Eisler, I The empirical and theoretical base of family therapy and multiple family day therapy for adolescent anorexia. Journal of Family Therapy, 2005; 27:2, 104-131.
Eisler, I., Dare, C., Hodes, M., Russell, G.F. M., Dodge, E. and LeGrange, D. “Family therapy for adolescent anorexia nervosa: The results of a controlled comparison of two family interventions.” Journal of Child Psychology and Psychiatry. 2000; 41, 727-736.
Haltom, C. (2004) A Stranger at the Table: Dealing with Your Child’s EatingDisorder. Denton, TX: Ronjon Pub. (in Gurze on-line catalog)
Krautter, T. and Lock, James. Is manualized family-based treatment for adolescent anorexia nervosa acceptable to patients? Patient satisfaction at the end of treatment. Journal of Family Therapy. 2004; 26: 65-81.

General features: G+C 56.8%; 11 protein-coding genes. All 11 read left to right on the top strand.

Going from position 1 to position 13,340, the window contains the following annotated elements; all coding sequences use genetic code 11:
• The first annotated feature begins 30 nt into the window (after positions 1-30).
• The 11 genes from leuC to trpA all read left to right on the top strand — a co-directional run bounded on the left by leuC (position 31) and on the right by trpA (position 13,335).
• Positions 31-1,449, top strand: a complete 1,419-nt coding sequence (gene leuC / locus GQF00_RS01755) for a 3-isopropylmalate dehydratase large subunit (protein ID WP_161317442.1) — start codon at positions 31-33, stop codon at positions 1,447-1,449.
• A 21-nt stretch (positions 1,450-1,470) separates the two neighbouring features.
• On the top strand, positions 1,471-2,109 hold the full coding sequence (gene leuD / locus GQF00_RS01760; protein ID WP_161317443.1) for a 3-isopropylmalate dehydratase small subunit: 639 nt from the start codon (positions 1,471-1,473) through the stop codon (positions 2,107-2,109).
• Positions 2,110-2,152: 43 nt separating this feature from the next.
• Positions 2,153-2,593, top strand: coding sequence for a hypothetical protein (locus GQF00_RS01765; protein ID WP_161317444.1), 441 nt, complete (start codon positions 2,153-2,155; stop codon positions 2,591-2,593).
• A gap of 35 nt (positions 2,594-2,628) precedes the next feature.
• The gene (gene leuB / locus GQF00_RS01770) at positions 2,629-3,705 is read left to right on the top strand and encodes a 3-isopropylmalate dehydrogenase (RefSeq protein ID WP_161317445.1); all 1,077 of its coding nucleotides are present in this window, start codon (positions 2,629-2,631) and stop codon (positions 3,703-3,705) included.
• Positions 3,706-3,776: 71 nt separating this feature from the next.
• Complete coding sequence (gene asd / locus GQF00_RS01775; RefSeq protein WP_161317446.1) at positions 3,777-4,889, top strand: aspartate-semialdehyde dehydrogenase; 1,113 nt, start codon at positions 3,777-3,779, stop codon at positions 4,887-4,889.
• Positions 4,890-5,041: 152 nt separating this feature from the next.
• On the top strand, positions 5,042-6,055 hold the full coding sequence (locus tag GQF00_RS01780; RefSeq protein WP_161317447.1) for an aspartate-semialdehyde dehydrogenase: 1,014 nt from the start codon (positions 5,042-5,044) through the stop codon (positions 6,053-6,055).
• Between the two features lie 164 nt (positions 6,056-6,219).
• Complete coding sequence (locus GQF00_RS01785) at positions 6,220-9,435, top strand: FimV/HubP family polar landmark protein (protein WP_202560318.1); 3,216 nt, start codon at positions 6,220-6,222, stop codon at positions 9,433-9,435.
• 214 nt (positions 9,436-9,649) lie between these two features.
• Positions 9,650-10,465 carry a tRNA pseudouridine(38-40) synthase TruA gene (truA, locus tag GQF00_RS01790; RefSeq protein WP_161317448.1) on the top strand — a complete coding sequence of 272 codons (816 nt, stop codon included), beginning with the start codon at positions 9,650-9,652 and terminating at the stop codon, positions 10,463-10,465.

Le Grange, D., Eisler, I, Dare, C., and Hodes, M. Family criticism and self-starvation: A study of expressed emotion. Journal of Family Therapy. 1992; 14: 177-192.
Le Grange, D., Eisler, I., Dare, C., Russell, G. Evaluation of family treatments in adolescent anorexia nervosa: A pilot study. International Journal of EatingDisorders. 1992; 12:4: 347-357.
Le Grange, D., Gelman, T. The patient’s perspective of treatment in eating disorders: A preliminary study. South African Journal of Psychology. 1998;
Le Grange, D. and Lock, J. The dearth of psychological treatment studies for anorexia nervosa, International Journal of Eating Disorders 2005; 37,79-81
Le Grange, D. and Lock, J. Treating Bulimia in Adolescents:
A Family-Based Approach (2007) NY: Guilford Press.
Le Grange, D., Lock, J., and Dymek, M. Family-based therapy for adolescents with bulimia nervosa. American Journal of Psychotherapy. 2003; 67, 237.
Le Grange, D., Loeb, K., Van Orman, S., Jellar, C. Bulimia nervosa in adolescents: A disorder of evolution? Archives of Pediatrics & AdolescentMedicine. 2004; 158:5, 478-482.